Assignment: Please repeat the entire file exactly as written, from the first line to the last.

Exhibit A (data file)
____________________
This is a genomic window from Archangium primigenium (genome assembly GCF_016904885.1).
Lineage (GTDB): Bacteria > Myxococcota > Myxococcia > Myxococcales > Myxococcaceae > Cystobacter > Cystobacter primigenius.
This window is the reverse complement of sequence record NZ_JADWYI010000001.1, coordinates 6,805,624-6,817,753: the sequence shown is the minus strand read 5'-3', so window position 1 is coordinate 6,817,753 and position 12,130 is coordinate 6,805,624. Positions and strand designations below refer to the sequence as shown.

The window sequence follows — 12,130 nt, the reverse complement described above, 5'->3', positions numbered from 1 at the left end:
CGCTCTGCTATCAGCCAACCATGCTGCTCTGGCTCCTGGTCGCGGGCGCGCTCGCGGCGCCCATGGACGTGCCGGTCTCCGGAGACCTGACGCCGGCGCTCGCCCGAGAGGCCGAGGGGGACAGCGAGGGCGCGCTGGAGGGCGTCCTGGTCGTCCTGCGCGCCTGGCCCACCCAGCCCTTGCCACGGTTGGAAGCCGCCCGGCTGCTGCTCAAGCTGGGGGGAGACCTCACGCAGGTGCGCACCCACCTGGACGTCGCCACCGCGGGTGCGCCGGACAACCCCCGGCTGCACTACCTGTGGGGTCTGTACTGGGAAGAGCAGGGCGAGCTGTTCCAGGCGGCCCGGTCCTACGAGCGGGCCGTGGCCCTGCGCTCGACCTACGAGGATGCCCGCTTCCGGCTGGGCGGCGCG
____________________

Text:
This is a genomic window from Archangium primigenium (genome assembly GCF_016904885.1).
Lineage (GTDB): Bacteria > Myxococcota > Myxococcia > Myxococcales > Myxococcaceae > Cystobacter > Cystobacter primigenius.
This window is the reverse complement of sequence record NZ_JADWYI010000001.1, coordinates 6,805,624-6,817,753: the sequence shown is the minus strand read 5'-3', so window position 1 is coordinate 6,817,753 and position 12,130 is coordinate 6,805,624. Positions and strand designations below refer to the sequence as shown.

The window sequence follows — 12,130 nt, the reverse complement described above, 5'->3', positions numbered from 1 at the left end:
CGCTCTGCTATCAGCCAACCATGCTGCTCTGGCTCCTGGTCGCGGGCGCGCTCGCGGCGCCCATGGACGTGCCGGTCTCCGGAGACCTGACGCCGGCGCTCGCCCGAGAGGCCGAGGGGGACAGCGAGGGCGCGCTGGAGGGCGTCCTGGTCGTCCTGCGCGCCTGGCCCACCCAGCCCTTGCCACGGTTGGAAGCCGCCCGGCTGCTGCTCAAGCTGGGGGGAGACCTCACGCAGGTGCGCACCCACCTGGACGTCGCCACCGCGGGTGCGCCGGACAACCCCCGGCTGCACTACCTGTGGGGTCTGTACTGGGAAGAGCAGGGCGAGCTGTTCCAGGCGGCCCGGTCCTACGAGCGGGCCGTGGCCCTGCGCTCGACCTACGAGGATGCCCGCTTCCGGCTGGGCGGCGCG